Monday, August 18, 2008

Photos of our last job

I finally uploaded the pictures from our camera and thought a few photos would be a nice change here.

This is all the equipment we used at the headquarters for the Dolly relief effort. Usually we ship it all via FedEx, but because we were fairly close to Austin, TX, we loaded it ourselves onto a box truck and one of our guys, David, drove it back. Austin is where the DSMC, a giant warehouse full of Red Cross electronics, is located.

It was difficult to get a good angle inside the truck to capture how much stuff this represents. The orange box in the middle is about the size of a large suitcase, and the black cases are about the size of a steamer trunk. They are piled four high, and each weighs between 20 and 50 pounds. Our heaviest items weigh close to 150 lbs. Six of us loaded this truck in the "cool" morning temperatures of over 90 degrees.

You can see that all that hot lifting took a toll on our seventh guy, Hueso. He wasn't much help at all. David reported that when the truck was inspected by the Border Patrol between Mercedes and Austin, Hueso's paperwork was not in order. Seems he left Austin without his Death Certificate. Fortunately, he has an official DSMC photo ID and they let him through without a body cavity search.

Here's most of the Dolly Disaster Services Technology gang at work in our corner of HQ. Usually there aren't so many of us standing around, but this was during the one or two slow days in the middle of an operation. For a brief few days, we are neither building an HQ nor tearing it down and we can relax just a little. Our boss, Gene, in the red shirt, usually looks more intelligent than this photo portrays him. This is, however, a very typical photo of me: mouth open, hands waving, talking up a storm.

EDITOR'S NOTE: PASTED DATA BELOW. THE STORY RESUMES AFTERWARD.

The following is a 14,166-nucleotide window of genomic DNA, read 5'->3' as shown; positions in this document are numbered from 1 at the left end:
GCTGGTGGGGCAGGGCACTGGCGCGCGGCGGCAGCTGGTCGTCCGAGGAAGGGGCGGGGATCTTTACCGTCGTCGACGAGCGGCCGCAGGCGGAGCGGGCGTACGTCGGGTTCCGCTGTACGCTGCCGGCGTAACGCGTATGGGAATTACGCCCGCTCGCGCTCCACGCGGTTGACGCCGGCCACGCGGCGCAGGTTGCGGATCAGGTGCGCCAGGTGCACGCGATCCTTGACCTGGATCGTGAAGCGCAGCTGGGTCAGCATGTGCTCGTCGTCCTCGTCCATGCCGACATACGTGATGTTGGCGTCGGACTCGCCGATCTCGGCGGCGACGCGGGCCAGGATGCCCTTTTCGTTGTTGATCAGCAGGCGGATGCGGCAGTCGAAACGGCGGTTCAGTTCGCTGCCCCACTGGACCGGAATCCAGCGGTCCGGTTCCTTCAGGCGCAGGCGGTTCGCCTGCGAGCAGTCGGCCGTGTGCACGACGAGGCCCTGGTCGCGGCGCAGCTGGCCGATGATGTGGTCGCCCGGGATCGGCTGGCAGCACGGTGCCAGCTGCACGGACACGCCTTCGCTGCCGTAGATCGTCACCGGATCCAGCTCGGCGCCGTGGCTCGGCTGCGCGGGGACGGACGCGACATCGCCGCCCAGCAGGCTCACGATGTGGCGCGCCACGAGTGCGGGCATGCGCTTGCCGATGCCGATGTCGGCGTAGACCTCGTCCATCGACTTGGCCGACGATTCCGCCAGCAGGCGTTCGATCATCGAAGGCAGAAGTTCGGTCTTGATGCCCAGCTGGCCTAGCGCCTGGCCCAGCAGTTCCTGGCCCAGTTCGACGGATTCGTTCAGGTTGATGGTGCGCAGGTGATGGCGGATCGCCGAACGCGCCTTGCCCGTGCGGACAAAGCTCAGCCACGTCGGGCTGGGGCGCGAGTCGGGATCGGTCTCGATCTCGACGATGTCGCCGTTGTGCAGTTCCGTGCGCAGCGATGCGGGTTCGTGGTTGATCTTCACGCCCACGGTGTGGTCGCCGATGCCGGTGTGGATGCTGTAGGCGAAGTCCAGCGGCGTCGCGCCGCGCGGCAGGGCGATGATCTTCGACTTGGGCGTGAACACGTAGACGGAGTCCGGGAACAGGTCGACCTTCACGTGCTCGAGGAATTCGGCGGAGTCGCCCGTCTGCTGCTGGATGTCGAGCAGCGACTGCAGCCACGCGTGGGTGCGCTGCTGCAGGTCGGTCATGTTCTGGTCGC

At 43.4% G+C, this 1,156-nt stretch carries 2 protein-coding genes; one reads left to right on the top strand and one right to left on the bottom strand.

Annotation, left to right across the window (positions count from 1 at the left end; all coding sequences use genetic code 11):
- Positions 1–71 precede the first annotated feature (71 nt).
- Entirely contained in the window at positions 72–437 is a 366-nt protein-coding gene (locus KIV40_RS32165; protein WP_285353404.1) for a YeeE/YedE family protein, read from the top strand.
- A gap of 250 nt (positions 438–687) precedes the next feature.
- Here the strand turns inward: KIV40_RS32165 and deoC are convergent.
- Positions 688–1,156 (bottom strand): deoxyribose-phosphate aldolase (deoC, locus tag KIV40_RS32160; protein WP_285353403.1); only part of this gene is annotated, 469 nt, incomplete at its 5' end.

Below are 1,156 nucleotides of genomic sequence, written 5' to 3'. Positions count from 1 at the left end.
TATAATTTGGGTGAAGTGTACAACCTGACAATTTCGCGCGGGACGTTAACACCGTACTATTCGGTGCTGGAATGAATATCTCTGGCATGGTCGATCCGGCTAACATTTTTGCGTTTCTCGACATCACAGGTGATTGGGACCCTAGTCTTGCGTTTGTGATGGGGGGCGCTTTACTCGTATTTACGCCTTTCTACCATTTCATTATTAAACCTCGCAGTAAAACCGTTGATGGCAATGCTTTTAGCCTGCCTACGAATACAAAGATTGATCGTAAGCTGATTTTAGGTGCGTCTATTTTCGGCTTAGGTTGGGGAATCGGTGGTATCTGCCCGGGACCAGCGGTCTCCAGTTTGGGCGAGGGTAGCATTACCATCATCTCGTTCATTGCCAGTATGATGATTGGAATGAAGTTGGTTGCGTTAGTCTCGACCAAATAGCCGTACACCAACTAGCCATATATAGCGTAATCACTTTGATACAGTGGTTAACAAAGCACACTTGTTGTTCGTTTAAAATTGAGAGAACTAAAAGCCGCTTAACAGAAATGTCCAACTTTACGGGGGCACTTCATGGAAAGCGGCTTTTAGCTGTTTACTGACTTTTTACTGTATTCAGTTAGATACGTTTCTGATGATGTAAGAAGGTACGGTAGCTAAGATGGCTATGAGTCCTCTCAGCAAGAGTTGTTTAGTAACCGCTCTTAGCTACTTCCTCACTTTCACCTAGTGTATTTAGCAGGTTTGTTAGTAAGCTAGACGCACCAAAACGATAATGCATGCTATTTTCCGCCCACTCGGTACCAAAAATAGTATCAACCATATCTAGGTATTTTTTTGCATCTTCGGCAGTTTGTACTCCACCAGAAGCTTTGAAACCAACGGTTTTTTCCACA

These last two photos represent why we do it: thank you posters from our clients. These were created at a Red Cross shelter and then brought to HQ to share with the staff. Since the Technology department rarely interacts with clients, they are especially meaningful to me. They are reminders that at the end of the day, real people suffer losses from storms, floods and fires, and that our food, water and shelter can give them a little support and hope. Sometimes I get caught up in the hurly-burly of HQ and start thinking too much in terms of wires, computers and cell phones. The real work happens out in the field, face to face with tired, hungry folks. I am proud to be "in the rear with the gear," to support our staff members who do that hard work. You guys are the best!

1 comment:

  1. I read your blog daily and felt compelled to comment on the Red Cross. We were visited here in East Texas by Hurricane Rita nearly 3 years ago. We had no power, no water, no gas, no Walmart (22 miles away) for many days. The Red Cross sent canned water, truck loads of ice, and boxes of food HERE to our little bitty 4 way stop town. They were a God send. I had never imagined that we would ever need the Red Cross, but were so thankful they were there. We were able to open our school 2 weeks after the storm, but many of my students had no power or water for many weeks. Thanks for all you do. Sue


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